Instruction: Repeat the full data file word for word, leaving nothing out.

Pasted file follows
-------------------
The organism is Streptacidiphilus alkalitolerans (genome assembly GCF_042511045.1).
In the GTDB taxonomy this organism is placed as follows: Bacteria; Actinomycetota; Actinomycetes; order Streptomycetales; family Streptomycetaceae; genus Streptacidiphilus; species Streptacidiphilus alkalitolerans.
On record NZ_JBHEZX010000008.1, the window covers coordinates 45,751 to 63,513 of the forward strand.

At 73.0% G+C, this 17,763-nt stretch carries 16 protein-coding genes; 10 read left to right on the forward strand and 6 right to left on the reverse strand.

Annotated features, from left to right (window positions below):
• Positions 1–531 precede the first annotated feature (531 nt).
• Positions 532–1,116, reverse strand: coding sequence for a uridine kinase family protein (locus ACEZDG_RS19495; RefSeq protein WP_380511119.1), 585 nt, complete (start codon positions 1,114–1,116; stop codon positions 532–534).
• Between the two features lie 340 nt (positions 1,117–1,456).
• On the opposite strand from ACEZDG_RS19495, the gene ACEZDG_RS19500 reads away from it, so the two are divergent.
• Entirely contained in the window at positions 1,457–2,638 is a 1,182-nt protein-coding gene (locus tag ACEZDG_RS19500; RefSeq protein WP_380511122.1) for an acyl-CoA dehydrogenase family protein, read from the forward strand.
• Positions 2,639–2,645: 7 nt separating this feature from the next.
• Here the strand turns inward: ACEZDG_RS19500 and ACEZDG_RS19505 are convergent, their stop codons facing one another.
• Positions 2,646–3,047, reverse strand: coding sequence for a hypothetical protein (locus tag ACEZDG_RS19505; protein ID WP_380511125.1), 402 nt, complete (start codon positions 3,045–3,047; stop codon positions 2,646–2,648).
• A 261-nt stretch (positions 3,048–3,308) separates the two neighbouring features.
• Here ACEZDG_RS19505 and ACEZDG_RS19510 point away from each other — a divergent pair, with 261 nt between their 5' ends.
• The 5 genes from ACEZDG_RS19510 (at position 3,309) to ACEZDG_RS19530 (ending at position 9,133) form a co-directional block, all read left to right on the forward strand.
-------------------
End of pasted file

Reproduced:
The organism is Streptacidiphilus alkalitolerans (genome assembly GCF_042511045.1).
In the GTDB taxonomy this organism is placed as follows: Bacteria; Actinomycetota; Actinomycetes; order Streptomycetales; family Streptomycetaceae; genus Streptacidiphilus; species Streptacidiphilus alkalitolerans.
On record NZ_JBHEZX010000008.1, the window covers coordinates 45,751 to 63,513 of the forward strand.

At 73.0% G+C, this 17,763-nt stretch carries 16 protein-coding genes; 10 read left to right on the forward strand and 6 right to left on the reverse strand.

Annotated features, from left to right (window positions below):
• Positions 1–531 precede the first annotated feature (531 nt).
• Positions 532–1,116, reverse strand: coding sequence for a uridine kinase family protein (locus ACEZDG_RS19495; RefSeq protein WP_380511119.1), 585 nt, complete (start codon positions 1,114–1,116; stop codon positions 532–534).
• Between the two features lie 340 nt (positions 1,117–1,456).
• On the opposite strand from ACEZDG_RS19495, the gene ACEZDG_RS19500 reads away from it, so the two are divergent.
• Entirely contained in the window at positions 1,457–2,638 is a 1,182-nt protein-coding gene (locus tag ACEZDG_RS19500; RefSeq protein WP_380511122.1) for an acyl-CoA dehydrogenase family protein, read from the forward strand.
• Positions 2,639–2,645: 7 nt separating this feature from the next.
• Here the strand turns inward: ACEZDG_RS19500 and ACEZDG_RS19505 are convergent, their stop codons facing one another.
• Positions 2,646–3,047, reverse strand: coding sequence for a hypothetical protein (locus tag ACEZDG_RS19505; protein ID WP_380511125.1), 402 nt, complete (start codon positions 3,045–3,047; stop codon positions 2,646–2,648).
• A 261-nt stretch (positions 3,048–3,308) separates the two neighbouring features.
• Here ACEZDG_RS19505 and ACEZDG_RS19510 point away from each other — a divergent pair, with 261 nt between their 5' ends.
• The 5 genes from ACEZDG_RS19510 (at position 3,309) to ACEZDG_RS19530 (ending at position 9,133) form a co-directional block, all read left to right on the forward strand.